Is Walmart Ethical (Staff, Clothing, Sustainability, Wages, Sweatshops + More)

Major retail chains around the world are under increasing pressure from consumers to adopt ethical and environmentally-friendly practices due to their large social impact.

Since Walmart is one of the largest retail chains in the U.S., you may be wondering – is Walmart ethical? Here is everything I’ve found out about Walmart’s corporate practices!

Is Walmart Ethical?

There are conflicting reports as to whether Walmart is an ethical brand. Walmart regularly contributes to local organizations and charities but pays its staff low wages without offering accessible health insurance plans. However, Walmart has expressed its aim to become more sustainable in the future.

If you want to learn more about whether Walmart is environmentally conscious, whether it capitalizes on sweatshop labor, and much more, keep on reading!

Is Walmart An Ethical Place To Shop?

Walmart is ethical to an extent, so it is ultimately up to you whether you shop there.

On the positive side, Walmart contributes financially to local charities such as the Higher Education Policy and Youth Build.

In fact, Forbes magazine published that Walmart is one of the biggest philanthropic companies in the United States.

Despite this, Walmart engages in unethical practices that increase air and water pollution while directly affecting the loss of natural habitats and ecosystems.

These unethical practices include building Walmart stores on land that was previously home to endangered and critical species.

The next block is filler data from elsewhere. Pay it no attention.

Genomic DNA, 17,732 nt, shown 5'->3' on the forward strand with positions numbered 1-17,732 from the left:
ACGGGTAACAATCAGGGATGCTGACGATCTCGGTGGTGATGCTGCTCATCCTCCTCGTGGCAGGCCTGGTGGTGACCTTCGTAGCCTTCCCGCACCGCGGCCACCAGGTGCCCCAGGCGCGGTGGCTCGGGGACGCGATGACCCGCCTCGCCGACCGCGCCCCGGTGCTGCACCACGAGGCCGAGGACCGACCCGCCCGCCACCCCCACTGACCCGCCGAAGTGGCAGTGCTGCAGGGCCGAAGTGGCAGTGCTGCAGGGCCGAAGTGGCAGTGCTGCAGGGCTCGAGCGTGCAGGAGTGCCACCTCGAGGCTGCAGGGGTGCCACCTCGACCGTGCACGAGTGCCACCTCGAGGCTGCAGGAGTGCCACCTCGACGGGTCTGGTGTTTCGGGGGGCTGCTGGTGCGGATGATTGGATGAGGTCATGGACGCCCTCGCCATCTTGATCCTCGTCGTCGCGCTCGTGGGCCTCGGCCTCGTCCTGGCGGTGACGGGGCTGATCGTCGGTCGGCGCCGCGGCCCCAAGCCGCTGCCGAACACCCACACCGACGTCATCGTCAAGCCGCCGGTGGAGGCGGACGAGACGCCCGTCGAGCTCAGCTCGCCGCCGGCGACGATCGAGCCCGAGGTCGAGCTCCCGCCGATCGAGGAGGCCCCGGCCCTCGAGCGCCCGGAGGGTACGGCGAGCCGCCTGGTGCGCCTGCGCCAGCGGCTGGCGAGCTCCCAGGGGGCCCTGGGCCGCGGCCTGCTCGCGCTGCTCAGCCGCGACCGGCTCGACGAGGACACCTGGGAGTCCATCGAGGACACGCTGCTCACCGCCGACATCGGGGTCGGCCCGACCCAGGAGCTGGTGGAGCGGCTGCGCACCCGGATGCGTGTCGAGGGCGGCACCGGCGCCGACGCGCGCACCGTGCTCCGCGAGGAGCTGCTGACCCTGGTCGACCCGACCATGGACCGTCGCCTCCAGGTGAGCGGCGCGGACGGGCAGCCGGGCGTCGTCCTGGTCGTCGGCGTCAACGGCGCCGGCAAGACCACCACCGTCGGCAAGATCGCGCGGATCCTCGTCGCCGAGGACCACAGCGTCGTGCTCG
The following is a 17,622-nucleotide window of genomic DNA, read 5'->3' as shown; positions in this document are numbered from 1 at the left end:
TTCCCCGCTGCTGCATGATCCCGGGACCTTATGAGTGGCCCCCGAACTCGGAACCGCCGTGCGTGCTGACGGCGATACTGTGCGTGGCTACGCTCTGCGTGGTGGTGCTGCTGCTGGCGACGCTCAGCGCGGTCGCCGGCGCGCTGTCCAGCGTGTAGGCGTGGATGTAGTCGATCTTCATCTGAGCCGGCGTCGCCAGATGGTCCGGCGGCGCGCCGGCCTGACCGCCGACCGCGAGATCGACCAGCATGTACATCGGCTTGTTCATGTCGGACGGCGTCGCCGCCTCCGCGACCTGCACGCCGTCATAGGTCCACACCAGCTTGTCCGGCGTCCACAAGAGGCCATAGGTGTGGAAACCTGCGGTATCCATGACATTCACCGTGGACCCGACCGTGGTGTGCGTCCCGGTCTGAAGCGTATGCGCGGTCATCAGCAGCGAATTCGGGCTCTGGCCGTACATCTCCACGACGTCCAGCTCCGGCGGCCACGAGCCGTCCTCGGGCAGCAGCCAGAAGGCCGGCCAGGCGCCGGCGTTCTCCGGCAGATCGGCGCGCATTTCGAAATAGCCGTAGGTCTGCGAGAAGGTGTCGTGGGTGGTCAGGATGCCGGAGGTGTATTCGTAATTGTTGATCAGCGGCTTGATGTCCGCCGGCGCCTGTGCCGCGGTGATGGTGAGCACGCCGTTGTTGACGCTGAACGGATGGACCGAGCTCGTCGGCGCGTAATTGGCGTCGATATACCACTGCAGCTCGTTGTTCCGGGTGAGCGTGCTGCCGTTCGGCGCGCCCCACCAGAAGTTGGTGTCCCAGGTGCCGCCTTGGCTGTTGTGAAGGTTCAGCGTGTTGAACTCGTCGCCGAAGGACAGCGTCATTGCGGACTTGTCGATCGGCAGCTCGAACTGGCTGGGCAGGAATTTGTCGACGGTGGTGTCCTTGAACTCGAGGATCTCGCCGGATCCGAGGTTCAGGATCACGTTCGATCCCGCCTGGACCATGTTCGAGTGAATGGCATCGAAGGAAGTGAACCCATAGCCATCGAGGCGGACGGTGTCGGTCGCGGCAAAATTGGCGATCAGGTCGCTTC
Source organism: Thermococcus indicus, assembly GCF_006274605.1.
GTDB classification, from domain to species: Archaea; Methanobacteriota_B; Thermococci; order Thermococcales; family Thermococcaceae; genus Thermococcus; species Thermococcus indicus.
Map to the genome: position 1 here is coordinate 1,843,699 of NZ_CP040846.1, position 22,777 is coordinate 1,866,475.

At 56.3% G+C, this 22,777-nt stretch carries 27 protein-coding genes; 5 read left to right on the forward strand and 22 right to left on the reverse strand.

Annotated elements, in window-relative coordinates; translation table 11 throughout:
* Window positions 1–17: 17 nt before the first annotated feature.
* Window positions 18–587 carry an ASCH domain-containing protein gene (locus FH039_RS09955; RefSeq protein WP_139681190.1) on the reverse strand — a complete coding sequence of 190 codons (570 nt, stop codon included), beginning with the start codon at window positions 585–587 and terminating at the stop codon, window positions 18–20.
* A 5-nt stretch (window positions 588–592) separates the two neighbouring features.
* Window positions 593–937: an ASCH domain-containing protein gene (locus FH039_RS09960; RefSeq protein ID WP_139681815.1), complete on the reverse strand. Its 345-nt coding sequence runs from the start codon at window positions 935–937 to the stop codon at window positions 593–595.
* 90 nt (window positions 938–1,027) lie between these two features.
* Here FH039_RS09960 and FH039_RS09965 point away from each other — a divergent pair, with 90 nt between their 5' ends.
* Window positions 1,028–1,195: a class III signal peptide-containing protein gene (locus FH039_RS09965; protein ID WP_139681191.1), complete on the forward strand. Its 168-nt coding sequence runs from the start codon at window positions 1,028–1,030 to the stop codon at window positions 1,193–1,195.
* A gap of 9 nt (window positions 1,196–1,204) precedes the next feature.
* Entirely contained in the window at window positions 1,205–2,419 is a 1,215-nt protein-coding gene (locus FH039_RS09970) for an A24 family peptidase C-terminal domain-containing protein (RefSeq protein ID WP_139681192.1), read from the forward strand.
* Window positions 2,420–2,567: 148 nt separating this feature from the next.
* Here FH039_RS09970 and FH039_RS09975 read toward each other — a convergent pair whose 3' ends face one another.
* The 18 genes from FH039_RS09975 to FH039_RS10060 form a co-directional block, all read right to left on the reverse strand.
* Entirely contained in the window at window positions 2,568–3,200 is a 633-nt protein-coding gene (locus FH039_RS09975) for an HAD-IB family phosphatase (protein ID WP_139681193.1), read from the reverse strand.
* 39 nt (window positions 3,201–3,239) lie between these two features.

Other than that, the company also abandons its store locations, leaving behind vacant buildings.

Does Walmart Use Sweatshops?

It has been previously reported that Walmart has used sweatshops and child labor for the production of its items.

In 2000, a factory in China that supplied Walmart was exposed for abusing its staff via beatings, paying incredibly low wages, and forcing the staff to work around 90 hours a week.

After news broke out of this treatment, Walmart canceled its contractual agreement with the factory.

Walmart also canceled contracts with suppliers based in Burma, Bangladesh, and Nicaragua. Each of these locations was rumored to house sweatshop-based factories.

What Are Walmart’s Ethical Issues?

The following ethical issues have landed Walmart in some bad press concerning its engagement with environmentally-conscious practices:

  • Paying staff low wages and actively striving to keep these wages low
  • Not providing accessible or affordable health insurance plans for its staff
  • Using lands for its stores that are frequently placed upon virgin land (which is home to several microcosms and ecosystems)
  • Walmart’s increasing need for meat products has caused many farmers to be displaced by larger corporations, which is against “sustainable agriculture”

What Is Walmart’s Code Of Ethics?

What Is Walmart's Code Of Ethics?

Walmart does not have a set code of ethics that it has made available to the public.

However, it does have a code of conduct that it instills into every aspect of its business, which includes the following principles:

  • Respect for the individual
  • Strive for excellence
  • Provide for the customer